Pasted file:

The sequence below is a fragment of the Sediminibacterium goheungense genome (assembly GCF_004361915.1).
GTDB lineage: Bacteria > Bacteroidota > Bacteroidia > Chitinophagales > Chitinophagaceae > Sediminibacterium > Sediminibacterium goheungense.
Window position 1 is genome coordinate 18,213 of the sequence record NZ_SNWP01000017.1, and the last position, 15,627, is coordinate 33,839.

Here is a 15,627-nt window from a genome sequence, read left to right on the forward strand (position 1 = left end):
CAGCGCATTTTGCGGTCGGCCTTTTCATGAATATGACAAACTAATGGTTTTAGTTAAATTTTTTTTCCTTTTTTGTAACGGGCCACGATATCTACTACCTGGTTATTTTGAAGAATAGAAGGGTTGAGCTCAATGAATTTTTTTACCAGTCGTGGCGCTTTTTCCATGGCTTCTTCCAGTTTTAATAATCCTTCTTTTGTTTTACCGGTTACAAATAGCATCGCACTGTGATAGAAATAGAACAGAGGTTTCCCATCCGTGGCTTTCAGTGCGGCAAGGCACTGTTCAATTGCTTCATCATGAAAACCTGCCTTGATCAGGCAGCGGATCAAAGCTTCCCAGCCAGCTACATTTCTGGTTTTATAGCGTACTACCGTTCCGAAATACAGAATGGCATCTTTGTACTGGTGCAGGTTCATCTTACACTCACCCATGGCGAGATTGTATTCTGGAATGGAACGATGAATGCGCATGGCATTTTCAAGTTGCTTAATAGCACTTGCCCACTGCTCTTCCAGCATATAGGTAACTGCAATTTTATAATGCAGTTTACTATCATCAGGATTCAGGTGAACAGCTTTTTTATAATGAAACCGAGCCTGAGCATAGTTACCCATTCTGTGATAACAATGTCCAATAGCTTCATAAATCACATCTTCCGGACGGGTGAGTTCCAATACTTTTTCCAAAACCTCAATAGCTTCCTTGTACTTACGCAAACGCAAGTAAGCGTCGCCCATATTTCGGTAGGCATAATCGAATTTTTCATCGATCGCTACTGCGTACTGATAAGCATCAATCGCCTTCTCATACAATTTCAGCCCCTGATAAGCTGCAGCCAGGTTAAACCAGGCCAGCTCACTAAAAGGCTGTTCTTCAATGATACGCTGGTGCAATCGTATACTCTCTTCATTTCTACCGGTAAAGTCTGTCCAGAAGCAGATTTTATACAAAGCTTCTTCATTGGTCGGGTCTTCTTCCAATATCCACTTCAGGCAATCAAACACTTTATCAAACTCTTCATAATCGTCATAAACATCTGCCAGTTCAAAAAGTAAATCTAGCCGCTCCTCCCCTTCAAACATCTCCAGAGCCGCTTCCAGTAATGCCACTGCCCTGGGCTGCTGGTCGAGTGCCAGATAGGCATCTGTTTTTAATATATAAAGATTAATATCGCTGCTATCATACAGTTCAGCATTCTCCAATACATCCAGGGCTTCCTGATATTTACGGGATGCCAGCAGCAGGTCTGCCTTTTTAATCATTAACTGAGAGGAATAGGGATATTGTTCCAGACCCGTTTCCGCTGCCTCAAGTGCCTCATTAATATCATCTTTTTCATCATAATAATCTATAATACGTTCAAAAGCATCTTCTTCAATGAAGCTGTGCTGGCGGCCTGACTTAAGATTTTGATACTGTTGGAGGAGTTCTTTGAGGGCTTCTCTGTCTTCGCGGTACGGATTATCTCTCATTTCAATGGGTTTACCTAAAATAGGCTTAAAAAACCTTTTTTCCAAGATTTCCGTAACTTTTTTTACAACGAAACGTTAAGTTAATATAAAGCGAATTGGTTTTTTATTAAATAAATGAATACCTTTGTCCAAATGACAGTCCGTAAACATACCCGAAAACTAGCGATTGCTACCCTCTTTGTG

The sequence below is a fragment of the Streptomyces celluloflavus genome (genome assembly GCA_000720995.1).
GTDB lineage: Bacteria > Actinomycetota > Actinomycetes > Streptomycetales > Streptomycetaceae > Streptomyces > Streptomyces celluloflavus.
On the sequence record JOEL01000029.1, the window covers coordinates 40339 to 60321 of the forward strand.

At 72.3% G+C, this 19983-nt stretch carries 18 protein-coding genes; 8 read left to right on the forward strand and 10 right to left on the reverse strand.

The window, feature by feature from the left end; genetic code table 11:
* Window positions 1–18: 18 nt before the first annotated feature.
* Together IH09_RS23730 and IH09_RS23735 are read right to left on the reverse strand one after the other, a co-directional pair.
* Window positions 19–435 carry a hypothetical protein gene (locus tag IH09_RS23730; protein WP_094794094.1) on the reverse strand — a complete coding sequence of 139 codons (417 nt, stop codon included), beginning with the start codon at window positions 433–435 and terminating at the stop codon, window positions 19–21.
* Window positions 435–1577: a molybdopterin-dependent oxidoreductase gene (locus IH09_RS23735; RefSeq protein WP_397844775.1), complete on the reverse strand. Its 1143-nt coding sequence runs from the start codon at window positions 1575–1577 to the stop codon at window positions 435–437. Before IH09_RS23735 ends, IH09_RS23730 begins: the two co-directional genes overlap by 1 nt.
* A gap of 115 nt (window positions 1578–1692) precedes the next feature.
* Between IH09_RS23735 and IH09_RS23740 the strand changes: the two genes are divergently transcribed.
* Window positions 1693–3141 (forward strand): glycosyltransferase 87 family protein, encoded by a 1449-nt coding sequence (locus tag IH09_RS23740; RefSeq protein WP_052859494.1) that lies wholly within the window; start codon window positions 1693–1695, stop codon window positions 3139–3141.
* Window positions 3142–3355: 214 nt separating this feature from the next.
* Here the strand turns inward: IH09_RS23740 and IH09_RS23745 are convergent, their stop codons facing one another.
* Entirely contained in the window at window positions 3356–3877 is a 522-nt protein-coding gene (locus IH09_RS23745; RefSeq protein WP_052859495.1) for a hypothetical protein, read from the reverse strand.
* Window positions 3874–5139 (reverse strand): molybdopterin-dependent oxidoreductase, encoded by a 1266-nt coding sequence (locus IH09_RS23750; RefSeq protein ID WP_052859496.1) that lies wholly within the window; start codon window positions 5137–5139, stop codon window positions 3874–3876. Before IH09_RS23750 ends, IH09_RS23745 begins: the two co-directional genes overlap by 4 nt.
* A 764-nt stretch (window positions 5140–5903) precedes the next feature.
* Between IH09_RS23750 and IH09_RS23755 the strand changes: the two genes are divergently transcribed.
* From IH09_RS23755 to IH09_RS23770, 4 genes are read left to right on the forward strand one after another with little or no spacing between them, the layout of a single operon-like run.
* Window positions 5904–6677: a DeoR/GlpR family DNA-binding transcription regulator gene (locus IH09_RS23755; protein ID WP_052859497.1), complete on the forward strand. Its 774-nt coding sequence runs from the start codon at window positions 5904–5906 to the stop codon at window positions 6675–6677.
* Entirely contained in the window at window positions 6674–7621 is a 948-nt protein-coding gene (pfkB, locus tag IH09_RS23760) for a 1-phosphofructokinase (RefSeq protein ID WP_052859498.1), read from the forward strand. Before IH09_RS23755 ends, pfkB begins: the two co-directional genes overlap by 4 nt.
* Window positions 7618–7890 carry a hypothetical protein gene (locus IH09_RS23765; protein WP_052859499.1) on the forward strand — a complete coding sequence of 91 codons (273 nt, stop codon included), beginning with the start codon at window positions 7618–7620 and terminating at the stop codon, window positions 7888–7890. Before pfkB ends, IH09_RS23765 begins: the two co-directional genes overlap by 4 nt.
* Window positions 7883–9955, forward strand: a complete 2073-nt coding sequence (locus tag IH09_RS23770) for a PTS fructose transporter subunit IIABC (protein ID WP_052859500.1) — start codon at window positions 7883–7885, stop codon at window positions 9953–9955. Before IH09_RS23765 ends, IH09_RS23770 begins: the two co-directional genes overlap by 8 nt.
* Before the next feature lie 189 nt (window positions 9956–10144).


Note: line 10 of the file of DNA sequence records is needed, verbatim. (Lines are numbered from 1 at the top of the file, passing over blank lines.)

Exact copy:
The window, feature by feature from the left end; genetic code table 11: